Something that would have happened:  Steve would have removed Jony Ive from control over iOS7 and anything else that has to do with user interface.

 

I am sick to the teeth of Apple guys accusing me of simply resisting change.  I only resist change when it accomplishes nothing.

 

Agreed.

 

I think that Sir Jony is an excellent designer of cool, clean hardware products, but the iOS7 interface takes "minimalism" to an unnecessary and confusing extreme, changing the look & feel for no apparent reason.  Some of the changes in iOS7 not only accomplish nothing, they are retrograde.

Skeuomorphism is a good usability tool because it links interface functionality in an intuitive way to known objects (like a contact app that looks like an address book or a calendar that looks like a calendar) - it makes the interface more easy to use by eliminating the need to search for a function.

Usability is not the same as graphic design - usability is about making the interface disappear as far as possible - graphic design is more about pixels and paint.

 

I doubt you'll get much agreement about these concepts on this forum though ;-)

post #16 of 27

Now it makes sense. I built a table using no tools other than my iPhone. It has a ruler app and a leveling app so why would I need anything else? I even used two perpendicular sides as a speed square and the edge to hammer nails. When I was done I placed it in the middle of my kitchen and put my iPhone on top to do some last minute leveling. The table was soooo crooked, out of square and un-level that my iPhone slid off the table and smashed on the floor.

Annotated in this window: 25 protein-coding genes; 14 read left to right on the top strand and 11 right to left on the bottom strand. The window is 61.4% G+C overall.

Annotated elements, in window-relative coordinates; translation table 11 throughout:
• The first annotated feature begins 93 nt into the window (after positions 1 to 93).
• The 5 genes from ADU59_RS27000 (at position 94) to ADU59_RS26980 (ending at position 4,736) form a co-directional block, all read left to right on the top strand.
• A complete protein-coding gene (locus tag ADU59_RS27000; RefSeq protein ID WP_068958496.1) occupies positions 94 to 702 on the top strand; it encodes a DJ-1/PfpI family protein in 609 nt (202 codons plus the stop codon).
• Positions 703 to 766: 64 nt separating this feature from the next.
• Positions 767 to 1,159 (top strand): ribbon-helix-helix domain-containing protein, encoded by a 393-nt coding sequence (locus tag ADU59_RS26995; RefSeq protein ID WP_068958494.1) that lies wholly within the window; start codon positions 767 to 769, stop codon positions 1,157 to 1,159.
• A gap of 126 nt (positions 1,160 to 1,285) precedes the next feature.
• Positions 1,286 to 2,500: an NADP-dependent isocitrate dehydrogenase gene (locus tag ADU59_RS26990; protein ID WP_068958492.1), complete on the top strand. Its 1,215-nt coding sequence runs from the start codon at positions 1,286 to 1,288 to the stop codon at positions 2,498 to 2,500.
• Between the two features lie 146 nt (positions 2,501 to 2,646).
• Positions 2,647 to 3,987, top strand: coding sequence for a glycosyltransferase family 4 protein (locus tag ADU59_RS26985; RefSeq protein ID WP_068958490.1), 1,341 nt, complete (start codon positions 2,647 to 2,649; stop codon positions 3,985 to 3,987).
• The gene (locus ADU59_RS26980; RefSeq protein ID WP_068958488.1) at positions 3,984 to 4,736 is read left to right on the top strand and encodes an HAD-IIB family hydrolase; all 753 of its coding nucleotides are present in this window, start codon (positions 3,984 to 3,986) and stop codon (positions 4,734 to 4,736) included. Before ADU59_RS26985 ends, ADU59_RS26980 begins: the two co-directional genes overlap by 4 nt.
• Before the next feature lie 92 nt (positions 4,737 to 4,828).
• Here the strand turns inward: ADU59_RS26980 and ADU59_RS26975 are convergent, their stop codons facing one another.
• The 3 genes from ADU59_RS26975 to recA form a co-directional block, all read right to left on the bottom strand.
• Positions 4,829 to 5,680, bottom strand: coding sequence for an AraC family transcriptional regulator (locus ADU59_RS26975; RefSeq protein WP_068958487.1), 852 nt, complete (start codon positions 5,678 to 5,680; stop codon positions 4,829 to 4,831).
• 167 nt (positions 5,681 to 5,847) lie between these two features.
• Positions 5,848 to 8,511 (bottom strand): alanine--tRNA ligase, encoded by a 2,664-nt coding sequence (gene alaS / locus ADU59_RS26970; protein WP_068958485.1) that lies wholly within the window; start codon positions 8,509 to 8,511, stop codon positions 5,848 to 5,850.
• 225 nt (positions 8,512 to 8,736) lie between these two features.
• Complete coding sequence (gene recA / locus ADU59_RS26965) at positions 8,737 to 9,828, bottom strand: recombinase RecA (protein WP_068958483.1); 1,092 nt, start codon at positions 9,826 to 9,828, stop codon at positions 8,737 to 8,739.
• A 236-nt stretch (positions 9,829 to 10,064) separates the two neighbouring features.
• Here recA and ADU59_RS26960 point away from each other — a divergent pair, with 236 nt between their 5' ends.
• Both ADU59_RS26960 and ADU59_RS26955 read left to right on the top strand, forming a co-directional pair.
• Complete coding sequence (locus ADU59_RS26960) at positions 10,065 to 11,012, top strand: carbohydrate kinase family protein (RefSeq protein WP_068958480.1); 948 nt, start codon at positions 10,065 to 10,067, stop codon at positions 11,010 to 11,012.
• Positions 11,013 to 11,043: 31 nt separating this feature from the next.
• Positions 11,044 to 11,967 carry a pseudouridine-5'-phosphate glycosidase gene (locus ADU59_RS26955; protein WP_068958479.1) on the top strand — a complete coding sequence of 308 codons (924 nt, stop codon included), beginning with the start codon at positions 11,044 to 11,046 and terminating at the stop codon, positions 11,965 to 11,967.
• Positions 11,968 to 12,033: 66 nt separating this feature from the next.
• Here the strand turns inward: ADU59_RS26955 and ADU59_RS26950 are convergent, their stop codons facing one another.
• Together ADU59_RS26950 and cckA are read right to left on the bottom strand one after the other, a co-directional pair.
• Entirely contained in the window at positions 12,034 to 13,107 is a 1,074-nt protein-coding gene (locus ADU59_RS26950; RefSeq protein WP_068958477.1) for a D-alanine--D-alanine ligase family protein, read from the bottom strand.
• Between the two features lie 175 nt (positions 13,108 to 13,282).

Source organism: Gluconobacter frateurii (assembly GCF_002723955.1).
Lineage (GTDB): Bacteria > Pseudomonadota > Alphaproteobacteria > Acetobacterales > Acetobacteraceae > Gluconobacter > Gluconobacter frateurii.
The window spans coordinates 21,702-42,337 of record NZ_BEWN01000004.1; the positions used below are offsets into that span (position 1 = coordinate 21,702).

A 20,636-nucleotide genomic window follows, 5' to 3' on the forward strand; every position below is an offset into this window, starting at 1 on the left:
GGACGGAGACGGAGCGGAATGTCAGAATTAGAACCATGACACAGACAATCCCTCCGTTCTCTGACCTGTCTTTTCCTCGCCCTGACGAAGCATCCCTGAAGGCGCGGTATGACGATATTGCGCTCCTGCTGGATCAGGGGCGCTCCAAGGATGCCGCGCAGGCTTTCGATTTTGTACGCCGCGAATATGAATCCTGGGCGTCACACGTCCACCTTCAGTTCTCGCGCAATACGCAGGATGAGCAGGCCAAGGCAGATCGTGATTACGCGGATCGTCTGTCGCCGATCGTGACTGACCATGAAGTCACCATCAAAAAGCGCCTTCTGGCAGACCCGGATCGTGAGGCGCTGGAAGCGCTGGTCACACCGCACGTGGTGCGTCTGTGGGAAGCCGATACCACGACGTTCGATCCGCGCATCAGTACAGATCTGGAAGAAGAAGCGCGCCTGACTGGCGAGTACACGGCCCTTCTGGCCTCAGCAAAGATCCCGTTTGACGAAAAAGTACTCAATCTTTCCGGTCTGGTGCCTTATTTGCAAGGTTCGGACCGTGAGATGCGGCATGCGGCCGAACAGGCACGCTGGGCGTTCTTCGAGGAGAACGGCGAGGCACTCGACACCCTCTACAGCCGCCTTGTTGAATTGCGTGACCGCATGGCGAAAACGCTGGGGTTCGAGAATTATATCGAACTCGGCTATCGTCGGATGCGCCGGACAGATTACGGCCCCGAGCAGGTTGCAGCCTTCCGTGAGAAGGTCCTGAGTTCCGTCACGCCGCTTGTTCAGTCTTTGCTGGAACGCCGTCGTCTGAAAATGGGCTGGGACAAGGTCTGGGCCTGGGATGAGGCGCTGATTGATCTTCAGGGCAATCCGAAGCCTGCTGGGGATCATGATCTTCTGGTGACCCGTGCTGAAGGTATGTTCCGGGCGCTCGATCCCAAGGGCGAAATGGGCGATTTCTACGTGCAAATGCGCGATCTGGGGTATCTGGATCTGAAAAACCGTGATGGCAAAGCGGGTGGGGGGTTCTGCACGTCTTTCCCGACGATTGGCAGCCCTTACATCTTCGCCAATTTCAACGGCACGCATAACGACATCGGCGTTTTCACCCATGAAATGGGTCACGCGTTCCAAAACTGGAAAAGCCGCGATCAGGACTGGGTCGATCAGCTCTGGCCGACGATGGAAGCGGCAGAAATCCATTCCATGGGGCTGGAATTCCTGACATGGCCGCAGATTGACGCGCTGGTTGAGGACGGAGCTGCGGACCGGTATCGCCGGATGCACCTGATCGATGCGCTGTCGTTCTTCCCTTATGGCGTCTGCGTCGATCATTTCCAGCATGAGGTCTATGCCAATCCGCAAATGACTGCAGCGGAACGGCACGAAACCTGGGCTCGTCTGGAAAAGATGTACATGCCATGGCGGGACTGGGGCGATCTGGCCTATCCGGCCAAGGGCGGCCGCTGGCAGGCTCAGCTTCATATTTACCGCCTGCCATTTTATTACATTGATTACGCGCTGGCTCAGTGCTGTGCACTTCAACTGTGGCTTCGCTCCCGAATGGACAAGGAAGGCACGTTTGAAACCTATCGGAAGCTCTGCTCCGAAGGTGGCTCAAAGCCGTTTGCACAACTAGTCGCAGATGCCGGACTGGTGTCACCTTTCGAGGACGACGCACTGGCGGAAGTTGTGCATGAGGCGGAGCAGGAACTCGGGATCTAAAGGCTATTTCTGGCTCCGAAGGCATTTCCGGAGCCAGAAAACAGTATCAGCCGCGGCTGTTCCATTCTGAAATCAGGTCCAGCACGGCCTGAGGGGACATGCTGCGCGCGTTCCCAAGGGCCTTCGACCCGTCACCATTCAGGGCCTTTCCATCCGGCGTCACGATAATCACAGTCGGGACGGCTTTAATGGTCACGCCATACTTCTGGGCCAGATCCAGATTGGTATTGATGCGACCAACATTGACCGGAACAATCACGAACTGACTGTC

Since I used my iPhone as the sole tool to create my table and it smashed to bits when it slid off the table, can I sue Apple for a new phone because of faulty hardware? ;)

Why does Apple bashing and trolling make people feel so good?

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Why does Apple bashing and trolling make people feel so good?

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post #17 of 27

@flat surface people

 

Floors/tables are usually flat surfaces, but it doesn't mean they are level. As the article mentions, you have to use some other accurate measuring device as a control, such as a spirt level.

Life is too short to drink bad coffee.

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Life is too short to drink bad coffee.

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post #18 of 27